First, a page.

I’M having flashbacks.

Cut to 2008 and I’m at the top of a fairground slide at the Coney Island in Luna Park in Sydney.

I am no good with heights but here I am at the top of what is, with hindsight, a really very small wooden slide, holding my mat and too scared to go over the edge.

The fairground attendant is starting to get frustrated – I’ve been frozen at the top for quite some time now – and asks me to go down the slide or, for crying out loud, move out of the way.

I can’t do it.

As I turn round to climb back down the stairs, clutching the straw mat to my chest, three children of about eight years old shoot past and fire themselves over the edge of the slide.

My humiliation is complete.

So here I am, back in 2019, at the top of what looks like an absolutely terrifyingly high ramp.

I am on a BMX bike and one of the country’s top cyclists is standing next to me, patiently ensuring me that I’ll be fine.

I love cycling and, as someone who commutes by bike, I feel like I can’t turn down the opportunity to try out one of the city’s other cycling options.

We’re spoiled in Glasgow, being as we are the only place in the UK that can host all four Olympic cycling disciplines.

And I’ve been asked to try out the Glasgow BMX Centre, which is touted by Glasgow Life as being world class.

Glasgow Life and Scottish Cycling have been giving pupils from schools in and around Knightswood, where the BMX Centre is housed, lessons with two specialist Glasgow Go-Ride coaches.

One of those coaches is Rab Wardell, who aimed, with his colleague Jim Goldie, to have more youngsters taking part in cycling activity, something that is not commonly happening in Glasgow schools.

Of 60 young people who took part, more than half are now accredited to ride the BMX track.

Rab could not be a better coach to start with.

Not only has he been a professional cycling coach since 2007, he’s also one of Scottish cycling’s best known names.

“We really want to grow the BMX scene in Scotland,” Rab said. “It’s a really fun sport and a really friendly scene, very welcoming.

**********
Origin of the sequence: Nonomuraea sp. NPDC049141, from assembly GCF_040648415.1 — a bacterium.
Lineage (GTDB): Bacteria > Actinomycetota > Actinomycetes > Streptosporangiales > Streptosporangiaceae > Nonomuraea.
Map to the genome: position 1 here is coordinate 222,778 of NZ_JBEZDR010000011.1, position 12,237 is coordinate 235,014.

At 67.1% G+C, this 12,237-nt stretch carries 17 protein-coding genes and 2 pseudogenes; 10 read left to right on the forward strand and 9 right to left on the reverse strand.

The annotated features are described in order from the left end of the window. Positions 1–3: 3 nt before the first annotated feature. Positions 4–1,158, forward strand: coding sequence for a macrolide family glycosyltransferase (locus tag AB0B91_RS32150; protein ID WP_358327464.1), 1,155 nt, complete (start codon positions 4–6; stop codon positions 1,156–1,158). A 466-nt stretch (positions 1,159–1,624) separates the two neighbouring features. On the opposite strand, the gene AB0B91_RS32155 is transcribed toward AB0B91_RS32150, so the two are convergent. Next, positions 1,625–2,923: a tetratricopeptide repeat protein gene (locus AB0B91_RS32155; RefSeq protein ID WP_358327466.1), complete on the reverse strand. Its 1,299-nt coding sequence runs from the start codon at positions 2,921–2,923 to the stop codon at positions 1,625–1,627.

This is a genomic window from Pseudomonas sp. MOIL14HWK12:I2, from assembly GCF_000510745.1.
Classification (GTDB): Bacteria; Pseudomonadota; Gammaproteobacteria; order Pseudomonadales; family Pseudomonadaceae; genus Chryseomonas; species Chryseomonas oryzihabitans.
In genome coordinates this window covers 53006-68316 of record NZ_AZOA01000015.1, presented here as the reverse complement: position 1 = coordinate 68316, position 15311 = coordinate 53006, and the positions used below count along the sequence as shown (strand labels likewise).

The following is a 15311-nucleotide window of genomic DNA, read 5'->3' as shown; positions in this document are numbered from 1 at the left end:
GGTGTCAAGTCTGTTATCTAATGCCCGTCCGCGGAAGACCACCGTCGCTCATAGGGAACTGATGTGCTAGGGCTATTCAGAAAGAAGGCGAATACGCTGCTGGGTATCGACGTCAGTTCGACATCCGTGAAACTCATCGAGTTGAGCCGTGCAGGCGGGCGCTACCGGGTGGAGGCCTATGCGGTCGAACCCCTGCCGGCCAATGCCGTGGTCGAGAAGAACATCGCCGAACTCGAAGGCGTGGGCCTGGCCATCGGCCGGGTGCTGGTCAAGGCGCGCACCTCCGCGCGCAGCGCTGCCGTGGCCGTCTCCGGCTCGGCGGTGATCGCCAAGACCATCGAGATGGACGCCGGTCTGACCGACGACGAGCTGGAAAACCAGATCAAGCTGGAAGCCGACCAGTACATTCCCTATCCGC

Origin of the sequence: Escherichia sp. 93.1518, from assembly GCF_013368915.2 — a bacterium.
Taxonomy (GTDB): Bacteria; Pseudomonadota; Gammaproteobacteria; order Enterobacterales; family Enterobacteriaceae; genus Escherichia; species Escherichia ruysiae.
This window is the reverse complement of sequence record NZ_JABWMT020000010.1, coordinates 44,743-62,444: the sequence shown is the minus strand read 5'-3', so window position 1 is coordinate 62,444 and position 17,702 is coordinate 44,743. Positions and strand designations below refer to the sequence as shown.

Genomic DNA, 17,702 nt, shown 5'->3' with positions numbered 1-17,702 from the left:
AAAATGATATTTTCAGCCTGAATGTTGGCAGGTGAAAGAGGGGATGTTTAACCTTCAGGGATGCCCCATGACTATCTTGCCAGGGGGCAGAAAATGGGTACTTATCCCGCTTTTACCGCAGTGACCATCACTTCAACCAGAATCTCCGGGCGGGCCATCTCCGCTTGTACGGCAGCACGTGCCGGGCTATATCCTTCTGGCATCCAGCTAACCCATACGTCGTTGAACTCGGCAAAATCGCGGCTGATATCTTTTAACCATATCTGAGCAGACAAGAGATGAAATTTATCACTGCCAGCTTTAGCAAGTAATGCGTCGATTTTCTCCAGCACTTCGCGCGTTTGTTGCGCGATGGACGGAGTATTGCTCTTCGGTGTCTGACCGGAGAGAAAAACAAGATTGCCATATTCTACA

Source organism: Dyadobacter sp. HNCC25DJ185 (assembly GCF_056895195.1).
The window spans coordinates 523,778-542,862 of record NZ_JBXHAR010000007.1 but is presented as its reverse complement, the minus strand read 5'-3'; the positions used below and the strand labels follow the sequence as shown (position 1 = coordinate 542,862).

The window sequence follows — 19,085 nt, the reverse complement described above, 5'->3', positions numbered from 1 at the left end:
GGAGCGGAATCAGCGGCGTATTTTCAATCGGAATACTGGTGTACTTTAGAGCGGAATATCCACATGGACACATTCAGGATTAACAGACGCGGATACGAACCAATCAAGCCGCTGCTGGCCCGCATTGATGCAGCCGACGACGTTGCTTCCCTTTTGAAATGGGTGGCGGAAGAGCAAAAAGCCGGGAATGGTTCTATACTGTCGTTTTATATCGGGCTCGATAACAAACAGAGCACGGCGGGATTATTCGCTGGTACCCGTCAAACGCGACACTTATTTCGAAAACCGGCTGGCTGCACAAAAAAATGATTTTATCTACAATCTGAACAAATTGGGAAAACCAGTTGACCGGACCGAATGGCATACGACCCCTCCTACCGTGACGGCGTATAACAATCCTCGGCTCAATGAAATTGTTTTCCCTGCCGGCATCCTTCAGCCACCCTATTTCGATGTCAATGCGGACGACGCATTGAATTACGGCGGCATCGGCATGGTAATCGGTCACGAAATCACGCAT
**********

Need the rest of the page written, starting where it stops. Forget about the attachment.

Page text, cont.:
“We also want to develop new talent, in the way that having the Velodrome has helped spot and grow new talent.”

I can’t claim to be new talent but I’m certainly willing to give BMX a try.

As Rab points me towards the bike I will be using for the session I suddenly realise I have absolutely no idea what BMX biking involves.

Why is the bike so small? What do you mean I don’t sit on the saddle?

Rab explains how to start off on the bike and how to turn corners. Off we go!

Or... off we don’t. I can’t do it. My muscles want to carry on the way I would on my normal hybrid bike.

My body is determined to sit down, no matter what my brain is telling it.

It takes a few tries but I finally get the hang of it.

Then it’s on to having a go at some moves – squatting down so my chin is nearly on the handlebars, standing up as tall as possible, leaning over as far to the right as I can and then leaning as far to the left.

I might look like an overbalanced elephant but my confidence is growing.

This is exactly what people learn when they take part in come and try sessions, which are running from now until at least next March.

There are also Rock Up & Ride sessions where people can come in on their own bikes to try out the track as well as female only sessions.

And next up for me is a go on the track.

I take a wobbly before I’ve even set off but a few words of encouragement from Rab – as well as a demonstration from him that I know I’ll not come close to matching – and it’s my turn.

There’s a lot to remember and, even as someone used to Glasgow’s potholes, the jumps and rollers along the track are a lot to take in.

The idea is not to peddle but to use momentum and bodyweight to keep the bike going smoothly.

It is hard. Really hard. I feel slightly sick and very sweaty but it’s exhilarating too, so different from my usual cycling experience.

“Glasgow is one of the best places to be a bike rider – the facilities on our doorstep are amazing,” Rab says when I mention that I cycle almost daily.

“There are great routes out of the city if you want to go somewhere quieter for a longer cycle; we have the Sir Chris Hoy Velodrome; and we have the BMX track here.

“Glasgow is the only city that can host all the Olympic cycling disciplines and is one of only two cities in Britain with an eight metre starting track.

“We are spoiled for facilities, it is dream time to be honest.”

Now I have all the basics it’s time to really test myself.

We head to the top of the 3.5-metre start hill.

Rab shows me how to ride down it and, of course, makes it look really easy.

I’m seriously convinced this is going to be Luna Park take two and that I’ll be carrying my bike back down the stairs.

Rab says: “A lot of people are really tempted to try the tracks but once you’re at the top of the start hill it’s really big and people aren’t quite expecting it.

“So it’s normal to be nervous.”

I pluck up my courage. At the last second my courage fails. I go down the start hill sitting down with my feet on the ground.

I’m pretty happy with that effort but Rab urges me to push myself.

It takes maybe 15 minutes of false starts but I do it – down the hill, standing up.

I’m so proud of myself and amazed I’ve learned so much in such a short space of time.

Now, if you’ll excuse me, I’ll be on my bike.

To find out how to get involved see: www.glasgowlife.org.uk/sport/venues/glasgow-bmx-centre/programme-and-timetable